The Anglo-Ethiopian Society
Lecture - Tuesday 4th November 2008
The Fish Eagle’s Lament: Travels in South West Ethiopia
Given by - Gerard Pillai
Reviewed by - Geoffrey Ben-Nathan
|Tribal women flaunt all their jewellery when they visit the local market (Omo Valley)
Photo © Gerard Pillai
There is much much more to Ethiopia than the wonderful Christian culture that bestrides the centre and the north of the country: "I do believe the world belongs to the people of the south Omo. It's so wonderful to spend time with people whose happiness does not depend on material possessions" - our speaker proclaimed.
Gerard Pillai was born in Sri Lanka and most of his family are in Australia. He first visited Ethiopia in December 2002, primarily to watch and photograph African wildlife and birds. He soon found out his first love was for the people.
The evening's talk concentrated on the Konso, Suri, Mursi, Surma and Hamar.
Most of these tribes are animist pastoralists and Gerard's excellent presentation of their cultural attributes centred upon his magnificent collection of slides.
His journey began at Konso, the last highland town. Unlike the other tribes to be visited, Konso are agriculturalists. We were shown Konso homes made of rock and wood, ancient ploughs and their unique rock terracing. Perhaps practising a culture of 'divine kingship', the Konso mummified their king for a period of nine years, nine months and nine days maintaining that he was 'ill'. The significance of this particular period of time is uncertain.
Moving down to the south Omo river, Gerard related how each tribe had its own culture and members of one tribe rarely intermarried with another. He became fascinated with the flair for fashion he noticed, among both men and women, describing red earth, charcoal pigments and butter as 'Mother Nature's vanity case'.
"When I first arrived, I thought the tribes dressed up just for tourists. I was wrong". Besides red earth and charcoal, married women adorn themselves with heavy metal bangles. Famously, Mursi and Surma women further adorn themselves with plates in their lips and wooden discs in their ear lobes. Some believe the plate-in-the-lip custom was instituted to make married women unattractive.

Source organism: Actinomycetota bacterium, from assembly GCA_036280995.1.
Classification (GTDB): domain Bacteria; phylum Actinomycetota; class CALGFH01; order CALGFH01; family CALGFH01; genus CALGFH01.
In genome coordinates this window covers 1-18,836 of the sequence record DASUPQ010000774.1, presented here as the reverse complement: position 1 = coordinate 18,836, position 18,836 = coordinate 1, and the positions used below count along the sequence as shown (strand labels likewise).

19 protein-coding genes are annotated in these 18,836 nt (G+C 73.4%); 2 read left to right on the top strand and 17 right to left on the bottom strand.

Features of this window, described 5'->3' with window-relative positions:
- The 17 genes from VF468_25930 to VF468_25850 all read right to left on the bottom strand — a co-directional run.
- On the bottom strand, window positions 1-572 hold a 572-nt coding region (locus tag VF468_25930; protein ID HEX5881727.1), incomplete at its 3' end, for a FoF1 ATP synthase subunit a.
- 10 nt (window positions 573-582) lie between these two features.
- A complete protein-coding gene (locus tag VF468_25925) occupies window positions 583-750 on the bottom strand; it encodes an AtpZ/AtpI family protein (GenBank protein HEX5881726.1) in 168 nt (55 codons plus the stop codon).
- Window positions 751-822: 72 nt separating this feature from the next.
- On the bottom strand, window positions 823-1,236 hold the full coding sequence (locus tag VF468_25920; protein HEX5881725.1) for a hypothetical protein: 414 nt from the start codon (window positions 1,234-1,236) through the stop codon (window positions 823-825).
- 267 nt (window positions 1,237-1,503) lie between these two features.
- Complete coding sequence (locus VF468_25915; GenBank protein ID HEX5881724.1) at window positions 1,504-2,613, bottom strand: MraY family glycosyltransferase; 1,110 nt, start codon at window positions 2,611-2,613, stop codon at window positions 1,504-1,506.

|Face painting is done using a splayed twig or fingers (Omo Valley)
Photo © Gerard Pillai
Mursi and Surma men are famous for stick fighting with the ultimate prize of the choice of the village's best women. The tribes practise cicatrisation using razor blades or thorns with ash or juices from local plants. The number of scars indicates how many men a man has killed.
The large and appreciative audience were shown superb slides of the cattle. Staple diet for the tribes is blood and milk. Cattle are banded together for the male initiation rite. This consists of jumping onto the backs of the cattle and effortlessly clearing as many as possible (at least four) in a hop, step and jump procedure. Attentive television viewers will have seen the indefatigable Bruce Parry 'having a go' reasonably successfully (Tribe - Adventures in a Changing World BBC TV).
Most perplexing are the Hamar women. They proudly display gruesome whipping marks on their backs. Women who are unblemished are looked down upon. No satisfactory explanation for this custom has been put forward. Indeed, that might apply to any custom.
Gerard took fine pictures of the local markets - as he said, an excellent place to peoplewatch: people milling about, barbers at work, story tellers story telling, as well as all the local produce, spices, textiles, on show.
Gerard has visited the area so many times that he has become personal friends with the locals. We met his friend Arbo, his wife Munte and their fives sons. Their sixth son has been named after Gerard.
A wonderful evening, greatly enjoyed by a large audience. We thanked Gerard Pillai for putting his incredible talent at our disposal. Gerard, who is a member of the Society, reminded us that the whole Ethiopian scene is resplendent with wildlife, the most prominent symbol, for him, being the magnificent Fish Eagle and its plaintive cry with which all of us who have visited Africa - Ethiopia and elsewhere - will also be acquainted.